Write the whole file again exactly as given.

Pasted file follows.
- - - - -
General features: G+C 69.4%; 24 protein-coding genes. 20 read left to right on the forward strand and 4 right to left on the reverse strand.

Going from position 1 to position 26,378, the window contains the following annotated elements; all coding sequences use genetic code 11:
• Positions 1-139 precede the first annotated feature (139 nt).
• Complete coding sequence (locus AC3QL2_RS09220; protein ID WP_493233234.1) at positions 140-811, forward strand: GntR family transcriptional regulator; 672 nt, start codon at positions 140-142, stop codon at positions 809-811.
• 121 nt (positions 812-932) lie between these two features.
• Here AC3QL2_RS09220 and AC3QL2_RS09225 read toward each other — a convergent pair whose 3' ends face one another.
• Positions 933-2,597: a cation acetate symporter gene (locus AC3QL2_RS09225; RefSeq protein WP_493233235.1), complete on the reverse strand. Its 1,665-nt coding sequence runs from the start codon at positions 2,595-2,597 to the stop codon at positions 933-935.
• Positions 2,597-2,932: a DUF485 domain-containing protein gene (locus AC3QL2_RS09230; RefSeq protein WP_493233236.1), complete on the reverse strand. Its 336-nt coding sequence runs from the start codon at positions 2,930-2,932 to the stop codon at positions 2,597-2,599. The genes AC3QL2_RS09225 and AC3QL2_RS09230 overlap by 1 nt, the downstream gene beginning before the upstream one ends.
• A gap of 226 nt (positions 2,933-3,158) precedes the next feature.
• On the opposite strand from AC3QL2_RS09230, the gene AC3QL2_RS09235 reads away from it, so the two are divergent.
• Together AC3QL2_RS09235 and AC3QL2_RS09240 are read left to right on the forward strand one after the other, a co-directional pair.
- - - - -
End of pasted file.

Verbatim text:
General features: G+C 69.4%; 24 protein-coding genes. 20 read left to right on the forward strand and 4 right to left on the reverse strand.

Going from position 1 to position 26,378, the window contains the following annotated elements; all coding sequences use genetic code 11:
• Positions 1-139 precede the first annotated feature (139 nt).
• Complete coding sequence (locus AC3QL2_RS09220; protein ID WP_493233234.1) at positions 140-811, forward strand: GntR family transcriptional regulator; 672 nt, start codon at positions 140-142, stop codon at positions 809-811.
• 121 nt (positions 812-932) lie between these two features.
• Here AC3QL2_RS09220 and AC3QL2_RS09225 read toward each other — a convergent pair whose 3' ends face one another.
• Positions 933-2,597: a cation acetate symporter gene (locus AC3QL2_RS09225; RefSeq protein WP_493233235.1), complete on the reverse strand. Its 1,665-nt coding sequence runs from the start codon at positions 2,595-2,597 to the stop codon at positions 933-935.
• Positions 2,597-2,932: a DUF485 domain-containing protein gene (locus AC3QL2_RS09230; RefSeq protein WP_493233236.1), complete on the reverse strand. Its 336-nt coding sequence runs from the start codon at positions 2,930-2,932 to the stop codon at positions 2,597-2,599. The genes AC3QL2_RS09225 and AC3QL2_RS09230 overlap by 1 nt, the downstream gene beginning before the upstream one ends.
• A gap of 226 nt (positions 2,933-3,158) precedes the next feature.
• On the opposite strand from AC3QL2_RS09230, the gene AC3QL2_RS09235 reads away from it, so the two are divergent.
• Together AC3QL2_RS09235 and AC3QL2_RS09240 are read left to right on the forward strand one after the other, a co-directional pair.